Though I will post this on Sunday it is the blog for Saturday's service and sacrifice. In all honesty, Saturday was one of the best days I have had in a long time. I spent the entire day with my husband and my son. We did nothing but laugh and giggle, talk about stuff that really didn't have any consequence and basically just enjoy each other.
And as I panicked last night when I realized that I hadn't done anything in service or sacrifice yesterday I was comforted by the thought that I could perhaps use this as a platform to share the service and sacrifice of someone else with you; someone you wouldn't expect; a little girl. Not just any little girl, a princess.
I met Lexie when she was four. All sparkling green eyes and smiles and all girl, Lexie lived in one of her princess costumes... She was all pink tulle and glitter tied up with a nice lavender bow. With long brown hair and a sweet little voice, she was always dressed to the nines and the quick assumption would be that she was spoiled rotten.
But she's not. In fact, she has one of the most loving and giving hearts of any person, young or old, that I have ever met. Lexie is in third grade and has learned the power of pestering. She started pestering her mother about three weeks ago for toys. Here's the catch: the toys aren't for her. The toys are for kids who need them. Her mother was quick to brush her off. It would pass. It didn't. Lexie had an idea and she was going to see it through. When you are seven and you have an idea and you want to see it through, you have to convince someone with authority to take you seriously. Lexie knew that. SHE. DIDN'T. LET. IT. GO. For days, the only thing she would talk about was helping kids get toys for Christmas, helping kids who don't have the the things that she has, helping kids who need a smile because they are sick. She wanted to do something; it was actually more than that. She HAD to do something.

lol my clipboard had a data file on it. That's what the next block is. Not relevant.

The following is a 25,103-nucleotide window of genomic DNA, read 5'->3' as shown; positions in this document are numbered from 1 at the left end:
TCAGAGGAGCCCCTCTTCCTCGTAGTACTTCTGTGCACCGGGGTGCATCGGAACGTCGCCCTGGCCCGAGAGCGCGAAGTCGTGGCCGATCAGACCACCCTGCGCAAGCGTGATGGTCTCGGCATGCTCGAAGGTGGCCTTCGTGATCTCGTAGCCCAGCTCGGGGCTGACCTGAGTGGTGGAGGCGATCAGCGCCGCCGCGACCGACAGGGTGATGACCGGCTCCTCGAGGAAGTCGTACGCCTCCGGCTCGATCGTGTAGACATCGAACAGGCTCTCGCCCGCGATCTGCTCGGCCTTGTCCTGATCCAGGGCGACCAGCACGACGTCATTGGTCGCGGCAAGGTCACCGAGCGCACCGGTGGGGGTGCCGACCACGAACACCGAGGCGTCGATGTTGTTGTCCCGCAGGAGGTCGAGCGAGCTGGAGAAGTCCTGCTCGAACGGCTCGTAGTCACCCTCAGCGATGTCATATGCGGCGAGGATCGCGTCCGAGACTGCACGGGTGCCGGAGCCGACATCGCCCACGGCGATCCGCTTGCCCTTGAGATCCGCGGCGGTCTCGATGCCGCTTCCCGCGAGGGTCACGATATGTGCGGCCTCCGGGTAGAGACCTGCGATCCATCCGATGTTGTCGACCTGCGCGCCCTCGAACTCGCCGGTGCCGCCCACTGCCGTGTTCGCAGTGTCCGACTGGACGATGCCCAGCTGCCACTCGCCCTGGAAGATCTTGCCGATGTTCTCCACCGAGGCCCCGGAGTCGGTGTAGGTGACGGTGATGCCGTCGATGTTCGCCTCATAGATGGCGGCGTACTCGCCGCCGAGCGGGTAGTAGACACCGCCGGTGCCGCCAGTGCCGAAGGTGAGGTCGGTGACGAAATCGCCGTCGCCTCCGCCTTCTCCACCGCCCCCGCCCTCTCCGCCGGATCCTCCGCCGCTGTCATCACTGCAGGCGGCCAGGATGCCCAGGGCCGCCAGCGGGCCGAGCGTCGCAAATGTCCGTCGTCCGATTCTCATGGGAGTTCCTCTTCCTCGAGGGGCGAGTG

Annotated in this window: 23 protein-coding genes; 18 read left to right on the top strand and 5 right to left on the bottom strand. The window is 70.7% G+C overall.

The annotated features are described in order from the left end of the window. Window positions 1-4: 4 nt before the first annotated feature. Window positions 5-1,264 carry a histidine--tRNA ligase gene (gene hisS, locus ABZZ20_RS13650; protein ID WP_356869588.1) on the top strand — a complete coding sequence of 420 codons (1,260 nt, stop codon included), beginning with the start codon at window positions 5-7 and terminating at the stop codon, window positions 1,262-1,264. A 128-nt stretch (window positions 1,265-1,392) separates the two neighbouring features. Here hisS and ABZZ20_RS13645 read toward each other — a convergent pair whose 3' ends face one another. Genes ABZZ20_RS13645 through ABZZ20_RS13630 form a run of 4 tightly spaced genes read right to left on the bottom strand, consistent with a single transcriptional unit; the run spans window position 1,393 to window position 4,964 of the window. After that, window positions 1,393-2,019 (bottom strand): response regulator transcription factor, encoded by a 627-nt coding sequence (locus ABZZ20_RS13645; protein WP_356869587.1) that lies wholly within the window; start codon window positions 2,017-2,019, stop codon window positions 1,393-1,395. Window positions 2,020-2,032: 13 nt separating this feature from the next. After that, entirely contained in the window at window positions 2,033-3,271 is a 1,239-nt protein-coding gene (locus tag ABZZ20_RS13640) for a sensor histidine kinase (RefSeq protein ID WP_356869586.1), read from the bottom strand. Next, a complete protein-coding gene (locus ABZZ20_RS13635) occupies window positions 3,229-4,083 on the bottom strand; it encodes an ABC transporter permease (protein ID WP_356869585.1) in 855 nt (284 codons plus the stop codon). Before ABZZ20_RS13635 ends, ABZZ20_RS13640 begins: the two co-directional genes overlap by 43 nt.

SHE IS SEVEN! Christmas for her is supposed to me a gimme, gimme, gimme! It's supposed to be about visits to Santa and pretty dresses and helping bake cookies. It's not supposed to be about helping other people. That's just... just... well it's wise beyond her years... it's kind of wise beyond my years.
So her mom and dad helped her organize Lexie's Loving Heart Toy Drive. They've got boxes in a couple of places in Mexico and in Columbia and in Centralia. Children at Rainbow House in Columbia and Coyote Hill Christian Children's Home will receive the bounty of Lexie's loving heart this Christmas. But really, she is blessing so many more.
I saw Lexie today, dressed to the nines, of course. She was scrutinizing the collection box we have at our church and I could see a cloud of disappointment scooting across her sweet little face. There really aren't a whole lot of toys in there yet... to a child that must seem so foreign. The idea that when someone wants to help others that grown ups can be the obstacle in the way must just really flummox a kid's brain. Think about how we appear to children. Dogs are willing to give us the benefit of the doubt; but children know us beyond a shadow of a doubt. And though they don't understand the true meaning of hypocrisy, they are witness to more of it than anyone. And yet, there is Lexie, whose heart is open and loving and whose concern this Christmas is not what is under the tree for her, but how many gifts are going to be in the collection boxes for the kids who really need them.
Lexie's sacrifice may not be obvious to adults. Adults will look at it and oooohhhh, and awwwwww, over her because she is giving and say what a wonderful little girl she is, but we don't get the sacrifice. The sacrifice is that Lexie is not thinking about Lexie. I have a difficult time as a 41-year-old person making the sacrifice of not thinking about myself first, about not putting myself first. Lexie is eight years old and she is already making that sacrifice. Dying to self and living to service may take a lifetime for me to learn; Lexie has got it at eight. What is strange is that as we grow older, we lose that knowledge of what a huge deal self-sacrifice is to a child. We know what sacrifice means to us as adults, but we don't realize that when you are a child, the only thing you really have to sacrifice, to give up for others, is yourself. So it's a rare thing when you find a child that will do that, that will insist on doing that.
Lexie is that little girl. Someone who opened her eyes and her heart long before we as a society would have required that of her. And we will require that of her someday, because we as a society use sacrifice as the basis of our belief in charity. But Lexie is a gleaming example of benevolence before it is practiced for anyone else's benefit, long before it is practiced because it is expected. It is the best example of service and sacrifice: it happened because in her heart of hearts she knew that it should.